words both down and
A man left work one Friday afternoon. Being payday,
instead of going home, he stayed out the entire weekend
fishing and drinking with the boys, and spent his entire
wages. When he finally appeared at home, Sunday night,
he was confronted by a very angry wife and was barraged
for nearly two hours with a tirade befitting his actions.
Finally, his wife stopped the nagging and simply said to
him, "How would you like it if you didn't see me for two or
three days?" To which he replied, "That would be fine
Monday went by and he didn't see his wife. Tuesday and
Wednesday came and went with the same results.
Thursday, the swelling went down just enough where he
could see her a little out of the corner of his left eye.
14.00 - It was a beautiful morning when we set off, just before seven, light winds and sunny, all the locks on the Audlem
flight were in our favour and we came out of the top lock at 10.00; as it was such good weather and we both felt OK, we
pressed on and did the Adderley flight and arrived at Mkt Drayton at 12.40. A good mornings run - 8 miles and 20 locks.
The new "fender" served us well and is now resting in the rope locker; the side wash was not the worst we have
experienced, but still pushed us about. Our granny trolley is now following Dawn into town, while I'm left in charge of
12.00 - A lot of shops were closed yesterday, allegedly, so head of acquisitions trotted off and left me to paint the cratch.
After taping off the diamond on the hatch, I glossed all the new timber, existing uprights and the hatch; it was then that
my back decided to show me who was boss and gave me a belt. Dawn came back with a bag of assorted wool from a
charity shop and various bits she couldn't get yesterday.
I don't know when we'll move on, it depends on my back and the weather. The next flight of locks is about a mile away,
after which we have Woodseaves Cutting, which is very narrow and rocky with only a few places for boats to pass, so we
usually do it early morning. There was a boat festival at Norbury last weekend and there are quite a few boats coming
from that way.
I looked at the forecast and it seems as though we are in for a couple of day's rain, so we upped sticks just before two
and had a slow run through the locks to here. First kingfisher sighting in Woodseaves Cutting.
Who played Dr Frankenstein in six Hammer films?
06.00 - Raining. It didn't take long for the next blanket to start taking shape; this one's going to be a mix of blue, yellow
and white and, at the rate it's growing, should be done in a couple of days. The cover on the cratch is in need of repair
and there is a boat based firm that makes and repairs them moored about 4 miles on, near Shebdon Bank, so that's our
15.00 - Still unsettled, so we're staying here tonight; didn't make the Pub for lunch!
BC - That's good news. I'll send an email or ring you, when I've got a better signal.
Windy and threatening rain, ugh. After a blowy few miles we've tied up on the aqueduct and Dawn has taken the cover
across to have it stitched up or patched up, whatever. There's a pub here called the Wharf Inn (imaginative name!) so we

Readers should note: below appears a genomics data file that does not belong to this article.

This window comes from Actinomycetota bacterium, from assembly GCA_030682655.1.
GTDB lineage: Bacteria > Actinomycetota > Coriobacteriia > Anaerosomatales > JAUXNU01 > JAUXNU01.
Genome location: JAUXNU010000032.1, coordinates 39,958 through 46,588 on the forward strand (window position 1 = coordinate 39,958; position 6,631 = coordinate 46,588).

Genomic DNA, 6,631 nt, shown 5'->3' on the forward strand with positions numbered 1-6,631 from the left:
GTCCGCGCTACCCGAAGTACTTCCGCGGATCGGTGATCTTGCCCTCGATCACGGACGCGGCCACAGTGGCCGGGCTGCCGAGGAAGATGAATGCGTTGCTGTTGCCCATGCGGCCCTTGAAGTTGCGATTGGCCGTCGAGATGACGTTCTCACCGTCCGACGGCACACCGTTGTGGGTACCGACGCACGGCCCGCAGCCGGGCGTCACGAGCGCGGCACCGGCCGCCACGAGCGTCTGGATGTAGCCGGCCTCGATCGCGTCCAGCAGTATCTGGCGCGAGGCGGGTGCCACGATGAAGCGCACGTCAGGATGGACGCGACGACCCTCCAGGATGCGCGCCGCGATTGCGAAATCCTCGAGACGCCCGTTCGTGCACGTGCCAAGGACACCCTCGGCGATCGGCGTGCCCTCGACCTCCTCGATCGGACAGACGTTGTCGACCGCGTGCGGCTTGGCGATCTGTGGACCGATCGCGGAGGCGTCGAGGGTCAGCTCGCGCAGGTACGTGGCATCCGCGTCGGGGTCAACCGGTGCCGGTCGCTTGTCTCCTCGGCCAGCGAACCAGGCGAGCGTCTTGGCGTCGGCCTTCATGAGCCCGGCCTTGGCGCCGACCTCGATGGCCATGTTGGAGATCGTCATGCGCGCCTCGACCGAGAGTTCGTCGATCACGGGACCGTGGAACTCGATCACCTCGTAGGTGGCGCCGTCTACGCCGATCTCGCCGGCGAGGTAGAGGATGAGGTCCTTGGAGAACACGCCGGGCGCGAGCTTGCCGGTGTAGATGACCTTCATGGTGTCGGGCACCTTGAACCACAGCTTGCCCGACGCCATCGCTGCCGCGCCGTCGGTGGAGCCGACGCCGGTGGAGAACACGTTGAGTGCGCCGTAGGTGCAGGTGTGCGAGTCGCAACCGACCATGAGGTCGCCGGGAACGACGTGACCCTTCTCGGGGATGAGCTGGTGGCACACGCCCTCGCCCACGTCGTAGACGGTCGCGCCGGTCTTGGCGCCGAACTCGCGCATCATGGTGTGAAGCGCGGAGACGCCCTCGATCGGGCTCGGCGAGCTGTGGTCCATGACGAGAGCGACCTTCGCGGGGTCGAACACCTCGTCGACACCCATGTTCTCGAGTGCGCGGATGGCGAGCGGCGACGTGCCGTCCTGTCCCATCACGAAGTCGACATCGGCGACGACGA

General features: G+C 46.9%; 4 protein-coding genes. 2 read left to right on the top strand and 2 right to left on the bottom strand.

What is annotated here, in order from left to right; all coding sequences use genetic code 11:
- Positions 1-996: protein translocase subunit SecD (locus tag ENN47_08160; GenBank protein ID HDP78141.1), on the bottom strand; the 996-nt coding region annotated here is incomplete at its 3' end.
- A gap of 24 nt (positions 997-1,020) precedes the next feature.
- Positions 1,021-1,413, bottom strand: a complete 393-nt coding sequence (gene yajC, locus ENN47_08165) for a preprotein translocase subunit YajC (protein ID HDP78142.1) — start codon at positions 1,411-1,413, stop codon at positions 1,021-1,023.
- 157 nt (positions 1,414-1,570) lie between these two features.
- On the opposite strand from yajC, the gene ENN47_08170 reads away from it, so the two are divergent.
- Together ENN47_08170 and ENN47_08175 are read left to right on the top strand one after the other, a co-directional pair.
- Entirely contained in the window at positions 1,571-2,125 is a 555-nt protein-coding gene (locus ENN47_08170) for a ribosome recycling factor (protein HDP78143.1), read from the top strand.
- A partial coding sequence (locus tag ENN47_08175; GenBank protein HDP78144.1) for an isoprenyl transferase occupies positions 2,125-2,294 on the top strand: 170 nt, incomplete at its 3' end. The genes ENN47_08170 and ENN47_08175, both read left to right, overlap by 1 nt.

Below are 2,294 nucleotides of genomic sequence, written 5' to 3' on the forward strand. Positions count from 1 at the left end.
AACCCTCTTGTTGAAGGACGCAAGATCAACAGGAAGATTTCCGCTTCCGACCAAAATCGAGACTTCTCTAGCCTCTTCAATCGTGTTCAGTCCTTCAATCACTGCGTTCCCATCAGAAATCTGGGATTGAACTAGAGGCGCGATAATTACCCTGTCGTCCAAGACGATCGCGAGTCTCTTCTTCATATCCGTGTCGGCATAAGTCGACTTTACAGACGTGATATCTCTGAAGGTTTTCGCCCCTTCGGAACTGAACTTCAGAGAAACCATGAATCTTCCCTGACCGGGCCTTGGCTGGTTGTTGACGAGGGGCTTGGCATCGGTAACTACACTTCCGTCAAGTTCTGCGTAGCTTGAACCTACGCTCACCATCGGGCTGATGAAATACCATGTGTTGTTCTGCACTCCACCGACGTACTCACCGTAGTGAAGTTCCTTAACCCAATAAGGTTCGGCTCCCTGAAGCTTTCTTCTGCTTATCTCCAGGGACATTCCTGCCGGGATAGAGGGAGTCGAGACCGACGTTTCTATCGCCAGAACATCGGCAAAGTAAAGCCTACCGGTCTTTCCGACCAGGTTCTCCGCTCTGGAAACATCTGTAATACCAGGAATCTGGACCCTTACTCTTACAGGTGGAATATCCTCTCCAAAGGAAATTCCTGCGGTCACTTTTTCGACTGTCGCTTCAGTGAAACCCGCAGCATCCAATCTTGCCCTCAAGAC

had more or less talked ourselves into a pub lunch and then I walked along to look at their sign - Fine ales and evening
meals. Dawn's going to call in on her way back from the repairers to see what they offer at lunchtimes. I don't fancy
travelling any further in this wind, so we'll stay the night here anyway. Next stop is Gnosall with a great little Butchers
shop, and that's just over 5 miles on - a nice morning's run!!
14.00 - Covers done and fitted back on the cratch, only £30, cheaper than a ladies haircut!! The pub's up for sale and has
not got a very good reputation locally, p'raps we'll try one in Gnosall (pronounced "knows all"). The crochet hook is just a
blur; I suggested she should put a cup of water nearby to dip the hook in now and again, to cool it down - from her reply,
she obviously thinks I work in a bank.
It was bright when we left this morning at six, but it had just
started drizzling when we arrived here at 08.30. The first half
hour was on tick over, because of the seemingly endless
string of moored boats but, after Norbury, where we filled
and emptied, there are some good wooded sections. We
were serenaded by wrens and robins and others that I
couldn't identify, as I watched buzzards being worried by
crows. A green woodpecker buzzed the boat and herons
were every few hundred yards; they play chicken as they
stand on the bank and wait till the last minute, before flying
a bit further on. Dawn's writing a letter to Mum and will have
a walk to post it, when the rain stops; I hope she'll call in at
the butchers and get some goodies.
Dawn came back with some black pudding, steak pie and a pork pie - yipeee. As we were near the pub, we strolled up
for a long awaited lunch and had a good meal and emerged into sunshine. When we got back to the boat we decided to
carry on to Wheaton Aston and set off; an hour later we came upon a queue of moored boats, all waiting while a fallen
tree was cleared. It was 15.30 when we restarted and of course the sun vanished and was replaced with rain; there were
6 boats in front of us so we stopped at bridge 21 rather than go into W. Aston and not be able to find a mooring (and we
were soaked through!).
10.00 - We had a peaceful night at Bridge 21, it's one to remember for the future; although we keep saying we've done
the Shroppy enough, we keep coming back - it's a pretty canal. There was only one lock at Wheaton Aston, where we